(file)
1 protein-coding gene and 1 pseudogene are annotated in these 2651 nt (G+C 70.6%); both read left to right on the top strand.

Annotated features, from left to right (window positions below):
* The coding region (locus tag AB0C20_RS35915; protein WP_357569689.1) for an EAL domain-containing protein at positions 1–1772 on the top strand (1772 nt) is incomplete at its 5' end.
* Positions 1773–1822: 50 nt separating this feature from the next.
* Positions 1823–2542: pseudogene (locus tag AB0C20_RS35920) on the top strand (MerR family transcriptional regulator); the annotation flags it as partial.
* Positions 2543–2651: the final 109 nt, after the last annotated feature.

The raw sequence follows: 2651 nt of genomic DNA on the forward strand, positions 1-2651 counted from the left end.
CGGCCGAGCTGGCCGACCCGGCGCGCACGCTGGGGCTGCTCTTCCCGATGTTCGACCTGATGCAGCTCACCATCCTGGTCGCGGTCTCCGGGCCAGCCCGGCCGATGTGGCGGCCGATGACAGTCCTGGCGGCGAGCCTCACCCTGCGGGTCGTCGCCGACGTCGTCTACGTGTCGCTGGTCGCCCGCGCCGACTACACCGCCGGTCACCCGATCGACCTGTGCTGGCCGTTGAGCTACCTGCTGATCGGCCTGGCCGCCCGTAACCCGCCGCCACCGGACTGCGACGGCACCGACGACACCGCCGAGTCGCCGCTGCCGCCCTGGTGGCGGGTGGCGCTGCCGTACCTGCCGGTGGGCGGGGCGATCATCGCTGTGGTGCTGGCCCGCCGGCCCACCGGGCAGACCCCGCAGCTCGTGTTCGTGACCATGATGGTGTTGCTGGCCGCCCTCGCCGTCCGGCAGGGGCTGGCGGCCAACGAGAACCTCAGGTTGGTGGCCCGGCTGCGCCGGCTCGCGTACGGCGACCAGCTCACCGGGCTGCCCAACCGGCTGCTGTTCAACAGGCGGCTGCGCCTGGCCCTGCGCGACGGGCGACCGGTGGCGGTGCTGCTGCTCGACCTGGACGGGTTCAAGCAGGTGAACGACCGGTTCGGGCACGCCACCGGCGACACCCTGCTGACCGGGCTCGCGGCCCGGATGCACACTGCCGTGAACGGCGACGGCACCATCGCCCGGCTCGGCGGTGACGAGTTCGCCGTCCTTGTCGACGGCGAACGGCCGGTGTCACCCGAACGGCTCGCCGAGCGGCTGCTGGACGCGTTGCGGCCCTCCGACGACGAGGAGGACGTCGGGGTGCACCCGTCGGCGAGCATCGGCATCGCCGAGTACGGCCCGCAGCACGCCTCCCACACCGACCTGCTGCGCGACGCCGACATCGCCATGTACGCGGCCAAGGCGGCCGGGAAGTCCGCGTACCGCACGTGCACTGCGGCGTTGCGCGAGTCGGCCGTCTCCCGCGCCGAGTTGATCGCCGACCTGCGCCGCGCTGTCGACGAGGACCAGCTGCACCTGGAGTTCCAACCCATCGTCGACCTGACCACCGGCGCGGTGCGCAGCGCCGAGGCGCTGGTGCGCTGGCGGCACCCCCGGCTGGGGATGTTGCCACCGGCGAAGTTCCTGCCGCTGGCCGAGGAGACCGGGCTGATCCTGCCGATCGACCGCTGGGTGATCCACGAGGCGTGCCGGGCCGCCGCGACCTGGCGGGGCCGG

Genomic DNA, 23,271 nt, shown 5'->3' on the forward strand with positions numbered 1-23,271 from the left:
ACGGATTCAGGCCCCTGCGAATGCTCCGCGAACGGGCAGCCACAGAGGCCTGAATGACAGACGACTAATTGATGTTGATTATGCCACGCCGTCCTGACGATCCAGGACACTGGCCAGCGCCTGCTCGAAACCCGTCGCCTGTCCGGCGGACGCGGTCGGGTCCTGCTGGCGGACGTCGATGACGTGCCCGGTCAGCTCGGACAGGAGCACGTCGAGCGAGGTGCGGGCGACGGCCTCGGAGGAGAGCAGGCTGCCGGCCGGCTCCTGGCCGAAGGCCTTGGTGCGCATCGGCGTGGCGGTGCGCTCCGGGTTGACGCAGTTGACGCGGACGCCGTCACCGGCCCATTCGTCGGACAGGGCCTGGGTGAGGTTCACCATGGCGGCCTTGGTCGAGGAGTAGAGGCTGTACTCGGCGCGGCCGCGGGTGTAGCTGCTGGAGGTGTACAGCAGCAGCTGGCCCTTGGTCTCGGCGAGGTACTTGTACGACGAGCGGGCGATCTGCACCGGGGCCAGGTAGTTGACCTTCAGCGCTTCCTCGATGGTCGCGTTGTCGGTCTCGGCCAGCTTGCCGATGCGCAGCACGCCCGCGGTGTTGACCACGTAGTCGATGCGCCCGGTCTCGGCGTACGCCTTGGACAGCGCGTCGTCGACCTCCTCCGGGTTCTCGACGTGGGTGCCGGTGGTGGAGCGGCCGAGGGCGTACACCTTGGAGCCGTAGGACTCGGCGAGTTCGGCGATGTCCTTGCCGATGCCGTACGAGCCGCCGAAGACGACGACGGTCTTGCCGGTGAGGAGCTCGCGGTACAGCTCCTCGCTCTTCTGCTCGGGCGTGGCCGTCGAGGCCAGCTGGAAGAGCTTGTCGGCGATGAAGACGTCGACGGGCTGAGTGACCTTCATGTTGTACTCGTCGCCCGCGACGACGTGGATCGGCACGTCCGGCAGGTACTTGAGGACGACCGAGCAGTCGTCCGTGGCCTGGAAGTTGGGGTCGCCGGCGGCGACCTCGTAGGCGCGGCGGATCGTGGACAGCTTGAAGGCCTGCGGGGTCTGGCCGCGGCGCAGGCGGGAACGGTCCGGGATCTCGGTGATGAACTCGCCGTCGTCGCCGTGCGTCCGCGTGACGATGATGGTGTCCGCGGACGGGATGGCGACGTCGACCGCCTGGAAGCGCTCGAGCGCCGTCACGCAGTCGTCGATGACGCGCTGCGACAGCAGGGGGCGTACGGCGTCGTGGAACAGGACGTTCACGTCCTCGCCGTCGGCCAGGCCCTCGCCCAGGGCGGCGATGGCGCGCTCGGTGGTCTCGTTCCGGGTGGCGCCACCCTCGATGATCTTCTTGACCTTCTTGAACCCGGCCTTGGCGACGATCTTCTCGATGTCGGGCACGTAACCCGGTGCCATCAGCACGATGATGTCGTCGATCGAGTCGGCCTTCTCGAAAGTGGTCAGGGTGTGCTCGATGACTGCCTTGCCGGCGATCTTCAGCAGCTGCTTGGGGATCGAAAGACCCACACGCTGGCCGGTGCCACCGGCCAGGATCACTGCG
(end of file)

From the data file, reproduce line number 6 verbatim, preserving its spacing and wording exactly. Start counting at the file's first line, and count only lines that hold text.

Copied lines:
* Positions 2543–2651: the final 109 nt, after the last annotated feature.